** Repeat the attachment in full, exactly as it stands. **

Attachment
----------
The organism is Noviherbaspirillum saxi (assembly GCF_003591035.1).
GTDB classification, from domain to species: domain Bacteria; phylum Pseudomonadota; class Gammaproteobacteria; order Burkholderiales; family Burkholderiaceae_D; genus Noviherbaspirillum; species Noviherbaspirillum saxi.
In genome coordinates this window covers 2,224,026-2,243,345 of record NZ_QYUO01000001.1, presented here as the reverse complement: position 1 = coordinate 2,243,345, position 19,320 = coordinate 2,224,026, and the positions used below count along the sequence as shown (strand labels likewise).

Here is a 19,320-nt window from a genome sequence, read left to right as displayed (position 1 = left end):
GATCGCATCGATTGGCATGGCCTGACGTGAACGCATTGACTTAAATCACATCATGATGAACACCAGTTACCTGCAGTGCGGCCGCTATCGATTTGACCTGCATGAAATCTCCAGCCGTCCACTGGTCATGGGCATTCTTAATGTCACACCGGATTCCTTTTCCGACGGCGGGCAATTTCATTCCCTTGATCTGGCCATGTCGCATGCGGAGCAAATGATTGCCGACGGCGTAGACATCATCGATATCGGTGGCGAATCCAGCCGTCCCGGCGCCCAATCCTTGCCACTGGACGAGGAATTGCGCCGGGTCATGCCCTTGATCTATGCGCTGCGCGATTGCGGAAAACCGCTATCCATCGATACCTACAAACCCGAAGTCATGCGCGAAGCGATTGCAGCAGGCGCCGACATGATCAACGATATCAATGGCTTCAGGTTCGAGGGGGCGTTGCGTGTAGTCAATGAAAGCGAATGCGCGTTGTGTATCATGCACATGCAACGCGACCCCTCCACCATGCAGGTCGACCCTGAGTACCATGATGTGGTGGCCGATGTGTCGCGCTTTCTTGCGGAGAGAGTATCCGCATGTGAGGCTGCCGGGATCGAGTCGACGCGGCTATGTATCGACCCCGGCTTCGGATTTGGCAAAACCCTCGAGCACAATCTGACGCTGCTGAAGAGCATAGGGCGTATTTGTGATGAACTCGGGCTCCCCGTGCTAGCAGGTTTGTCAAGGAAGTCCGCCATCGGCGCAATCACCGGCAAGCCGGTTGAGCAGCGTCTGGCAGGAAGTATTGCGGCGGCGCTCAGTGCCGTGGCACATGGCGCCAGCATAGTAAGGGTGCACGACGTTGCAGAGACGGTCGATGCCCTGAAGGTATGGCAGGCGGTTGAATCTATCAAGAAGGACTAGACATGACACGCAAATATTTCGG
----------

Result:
The organism is Noviherbaspirillum saxi (assembly GCF_003591035.1).
GTDB classification, from domain to species: domain Bacteria; phylum Pseudomonadota; class Gammaproteobacteria; order Burkholderiales; family Burkholderiaceae_D; genus Noviherbaspirillum; species Noviherbaspirillum saxi.
In genome coordinates this window covers 2,224,026-2,243,345 of record NZ_QYUO01000001.1, presented here as the reverse complement: position 1 = coordinate 2,243,345, position 19,320 = coordinate 2,224,026, and the positions used below count along the sequence as shown (strand labels likewise).

Here is a 19,320-nt window from a genome sequence, read left to right as displayed (position 1 = left end):
GATCGCATCGATTGGCATGGCCTGACGTGAACGCATTGACTTAAATCACATCATGATGAACACCAGTTACCTGCAGTGCGGCCGCTATCGATTTGACCTGCATGAAATCTCCAGCCGTCCACTGGTCATGGGCATTCTTAATGTCACACCGGATTCCTTTTCCGACGGCGGGCAATTTCATTCCCTTGATCTGGCCATGTCGCATGCGGAGCAAATGATTGCCGACGGCGTAGACATCATCGATATCGGTGGCGAATCCAGCCGTCCCGGCGCCCAATCCTTGCCACTGGACGAGGAATTGCGCCGGGTCATGCCCTTGATCTATGCGCTGCGCGATTGCGGAAAACCGCTATCCATCGATACCTACAAACCCGAAGTCATGCGCGAAGCGATTGCAGCAGGCGCCGACATGATCAACGATATCAATGGCTTCAGGTTCGAGGGGGCGTTGCGTGTAGTCAATGAAAGCGAATGCGCGTTGTGTATCATGCACATGCAACGCGACCCCTCCACCATGCAGGTCGACCCTGAGTACCATGATGTGGTGGCCGATGTGTCGCGCTTTCTTGCGGAGAGAGTATCCGCATGTGAGGCTGCCGGGATCGAGTCGACGCGGCTATGTATCGACCCCGGCTTCGGATTTGGCAAAACCCTCGAGCACAATCTGACGCTGCTGAAGAGCATAGGGCGTATTTGTGATGAACTCGGGCTCCCCGTGCTAGCAGGTTTGTCAAGGAAGTCCGCCATCGGCGCAATCACCGGCAAGCCGGTTGAGCAGCGTCTGGCAGGAAGTATTGCGGCGGCGCTCAGTGCCGTGGCACATGGCGCCAGCATAGTAAGGGTGCACGACGTTGCAGAGACGGTCGATGCCCTGAAGGTATGGCAGGCGGTTGAATCTATCAAGAAGGACTAGACATGACACGCAAATATTTCGG